You said to me that you are so happy with your life. That little tidbit is inspiring and proof to me that I am exactly where I am supposed to be. In the end you said it perfectly…. “We laughed, danced, encouraged and assisted each other… it was beautiful.”

  2. This is so inspiring and pleasing Shanagolden. I am so pleased you had a challenge before you and conquered it…very sweet. My Kool-Aid reference was not related to the speech at the summit, rather it was an implication that our activities resembled very cult-like behavior, hence the Jonestown Kool-Aid reference. It was supposed to be funny…Rene’ laughed her ass off. Though the reference may be somewhat obscure. I found the speech to be very poignant and I really thought quite a bit about it…being emotionally connected to our activities in life was very inspiring and insightful…I really appreciated it. The comments you continually make about your transformation are SOOOO inspiring Shanagolden, I am so glad you are part of this class! I am very happy with my life…sick happy. Last night Rene’ and I were laughing about the script of my life…unbelievable. Life is good, very good.

    See you soon!

    • Hahaha. That’s the kool-aid! Makes sense now. Yes I know about the kool-aid but didn’t hear any references to a cult. Very funny. We went to ride bikes along Santa Monica beach after the hike. It was a beautiful day. Thanks for being inspired.

  3. Amazing experience… I had a great time as well. It was a much-needed diversion from studies and the positive energy was a great shot in the arm (a positivity booster). I even liked the “Kool-Aid” at the top (of course I would). I am positive-minded for the most part; I would prefer to hear positive words of encouragement instead of negative discouraging words. Just like we left the negative stuff at the bottom of Mt. Hollywood, you can leave the “sermon on the mount” too. I enjoyed the experience from the bottom to the top and “the wobble” in the middle. STAY POSITIVE!!!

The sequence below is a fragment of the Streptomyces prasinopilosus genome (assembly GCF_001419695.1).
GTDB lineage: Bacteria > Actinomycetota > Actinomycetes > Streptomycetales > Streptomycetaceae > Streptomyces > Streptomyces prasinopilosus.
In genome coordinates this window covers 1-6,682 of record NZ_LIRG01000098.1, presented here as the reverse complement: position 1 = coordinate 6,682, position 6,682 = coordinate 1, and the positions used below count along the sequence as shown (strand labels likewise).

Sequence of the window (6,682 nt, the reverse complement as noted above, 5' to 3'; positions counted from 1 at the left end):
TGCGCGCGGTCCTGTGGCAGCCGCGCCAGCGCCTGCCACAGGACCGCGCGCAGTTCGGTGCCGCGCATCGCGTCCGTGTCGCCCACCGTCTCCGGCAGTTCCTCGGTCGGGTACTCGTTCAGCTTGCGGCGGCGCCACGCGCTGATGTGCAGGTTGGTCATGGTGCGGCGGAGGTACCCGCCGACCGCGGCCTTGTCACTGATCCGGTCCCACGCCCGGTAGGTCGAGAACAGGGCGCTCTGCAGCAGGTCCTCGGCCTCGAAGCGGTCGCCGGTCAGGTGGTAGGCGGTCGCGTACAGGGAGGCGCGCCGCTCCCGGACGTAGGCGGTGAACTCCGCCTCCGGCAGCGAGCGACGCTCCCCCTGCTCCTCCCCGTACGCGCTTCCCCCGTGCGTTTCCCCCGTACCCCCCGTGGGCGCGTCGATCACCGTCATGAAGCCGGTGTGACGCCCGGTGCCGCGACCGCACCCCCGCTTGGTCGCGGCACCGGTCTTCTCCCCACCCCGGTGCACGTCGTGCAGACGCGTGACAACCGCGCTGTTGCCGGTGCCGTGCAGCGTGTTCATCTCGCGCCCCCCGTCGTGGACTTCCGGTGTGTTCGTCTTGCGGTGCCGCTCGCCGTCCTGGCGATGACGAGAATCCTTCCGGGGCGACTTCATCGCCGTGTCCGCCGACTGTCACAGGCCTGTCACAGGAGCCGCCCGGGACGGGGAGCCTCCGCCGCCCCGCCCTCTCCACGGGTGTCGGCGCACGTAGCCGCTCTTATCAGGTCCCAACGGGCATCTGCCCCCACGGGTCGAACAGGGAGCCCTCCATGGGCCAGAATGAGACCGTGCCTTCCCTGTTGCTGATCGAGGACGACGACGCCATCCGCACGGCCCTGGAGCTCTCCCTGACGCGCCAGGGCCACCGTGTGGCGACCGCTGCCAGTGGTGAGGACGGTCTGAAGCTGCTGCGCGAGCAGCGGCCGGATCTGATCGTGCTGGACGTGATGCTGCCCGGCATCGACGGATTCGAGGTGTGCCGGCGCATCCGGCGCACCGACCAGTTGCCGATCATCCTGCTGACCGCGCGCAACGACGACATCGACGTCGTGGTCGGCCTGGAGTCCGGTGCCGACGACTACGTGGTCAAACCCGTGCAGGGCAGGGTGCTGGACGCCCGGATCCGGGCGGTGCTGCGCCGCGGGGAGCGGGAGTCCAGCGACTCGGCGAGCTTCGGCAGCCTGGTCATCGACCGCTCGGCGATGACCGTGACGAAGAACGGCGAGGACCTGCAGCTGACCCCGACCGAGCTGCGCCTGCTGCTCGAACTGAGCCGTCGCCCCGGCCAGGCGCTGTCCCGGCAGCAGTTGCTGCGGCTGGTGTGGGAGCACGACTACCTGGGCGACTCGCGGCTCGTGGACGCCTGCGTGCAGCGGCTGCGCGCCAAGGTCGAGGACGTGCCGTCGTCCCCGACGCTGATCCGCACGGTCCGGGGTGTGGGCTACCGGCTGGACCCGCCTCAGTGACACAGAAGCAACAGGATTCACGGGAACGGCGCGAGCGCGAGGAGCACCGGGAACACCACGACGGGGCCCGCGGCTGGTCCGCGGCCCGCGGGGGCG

• Laura…where did you come from? You are a complete positive bubble from top to bottom. I cannot begin to tell you happy I am you are in this class!

  4. Wow!! I am truly impressed with Shanagolden’s words, and I agree with Jimmy that they’re very inspiring. I love how you both express your self. I have so much to learn and I’m glad I have great “smug, phony, bullshitter” people like you to learn from. This hike was amazing! Although I came home to find negative news, after this hike I’m equipped to deal with it. I am full of positive feelings and ready to continue my journey. Thank you Jimmy (or Urbanovich) for inviting me to be part of this wonderful experience.

    • We are soulmates Celene’!! You and your story are the most inspirational thing to happen to me in a long time. I think another podcast (along with Anaiza) is in order. Thank you for the comment!

      • That would be great Jimmy 🙂 It’ll be fun to converse with Anaiza. And thank you for your kind words.

    • Ty Celene. I think it’s synchronicity how the hike put you in the right mind set to deal with the negative news. I agree with you about having our wonderful professor to learn from, which to me is yet another example of synchronicity……

      • I was also including you Shanagolden 🙂 I don’t know you, but you taught me something very true. Although the road is steep and difficult, we must always keep moving forward.

  5. Its all a plot to steal your soul….everyone’s against me!…I hate Everybody!!!

Leave a Reply

Your email address will not be published. Required fields are marked *